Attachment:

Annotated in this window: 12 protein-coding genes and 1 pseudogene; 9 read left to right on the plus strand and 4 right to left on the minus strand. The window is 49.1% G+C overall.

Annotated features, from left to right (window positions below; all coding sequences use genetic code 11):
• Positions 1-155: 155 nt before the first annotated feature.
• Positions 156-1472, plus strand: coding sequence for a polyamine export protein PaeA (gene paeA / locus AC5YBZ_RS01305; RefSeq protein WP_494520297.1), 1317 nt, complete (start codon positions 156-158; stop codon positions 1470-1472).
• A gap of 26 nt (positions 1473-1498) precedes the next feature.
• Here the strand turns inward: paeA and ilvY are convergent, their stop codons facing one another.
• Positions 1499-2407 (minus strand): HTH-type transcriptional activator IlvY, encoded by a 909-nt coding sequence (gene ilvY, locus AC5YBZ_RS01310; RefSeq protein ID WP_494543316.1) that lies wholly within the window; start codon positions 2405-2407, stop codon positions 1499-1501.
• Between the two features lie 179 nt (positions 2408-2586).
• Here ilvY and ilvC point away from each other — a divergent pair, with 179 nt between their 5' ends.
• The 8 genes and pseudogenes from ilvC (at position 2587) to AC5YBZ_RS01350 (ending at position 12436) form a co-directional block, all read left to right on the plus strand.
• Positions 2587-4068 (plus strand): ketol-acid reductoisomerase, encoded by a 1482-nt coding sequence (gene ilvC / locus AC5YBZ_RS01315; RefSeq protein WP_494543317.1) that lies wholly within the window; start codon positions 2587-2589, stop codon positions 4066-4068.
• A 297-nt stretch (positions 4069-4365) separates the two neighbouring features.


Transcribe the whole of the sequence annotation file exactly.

Annotated in this window: 12 protein-coding genes and 1 pseudogene; 9 read left to right on the plus strand and 4 right to left on the minus strand. The window is 49.1% G+C overall.

Annotated features, from left to right (window positions below; all coding sequences use genetic code 11):
• Positions 1-155: 155 nt before the first annotated feature.
• Positions 156-1472, plus strand: coding sequence for a polyamine export protein PaeA (gene paeA / locus AC5YBZ_RS01305; RefSeq protein WP_494520297.1), 1317 nt, complete (start codon positions 156-158; stop codon positions 1470-1472).
• A gap of 26 nt (positions 1473-1498) precedes the next feature.
• Here the strand turns inward: paeA and ilvY are convergent, their stop codons facing one another.
• Positions 1499-2407 (minus strand): HTH-type transcriptional activator IlvY, encoded by a 909-nt coding sequence (gene ilvY, locus AC5YBZ_RS01310; RefSeq protein ID WP_494543316.1) that lies wholly within the window; start codon positions 2405-2407, stop codon positions 1499-1501.
• Between the two features lie 179 nt (positions 2408-2586).
• Here ilvY and ilvC point away from each other — a divergent pair, with 179 nt between their 5' ends.
• The 8 genes and pseudogenes from ilvC (at position 2587) to AC5YBZ_RS01350 (ending at position 12436) form a co-directional block, all read left to right on the plus strand.
• Positions 2587-4068 (plus strand): ketol-acid reductoisomerase, encoded by a 1482-nt coding sequence (gene ilvC / locus AC5YBZ_RS01315; RefSeq protein WP_494543317.1) that lies wholly within the window; start codon positions 2587-2589, stop codon positions 4066-4068.
• A 297-nt stretch (positions 4069-4365) separates the two neighbouring features.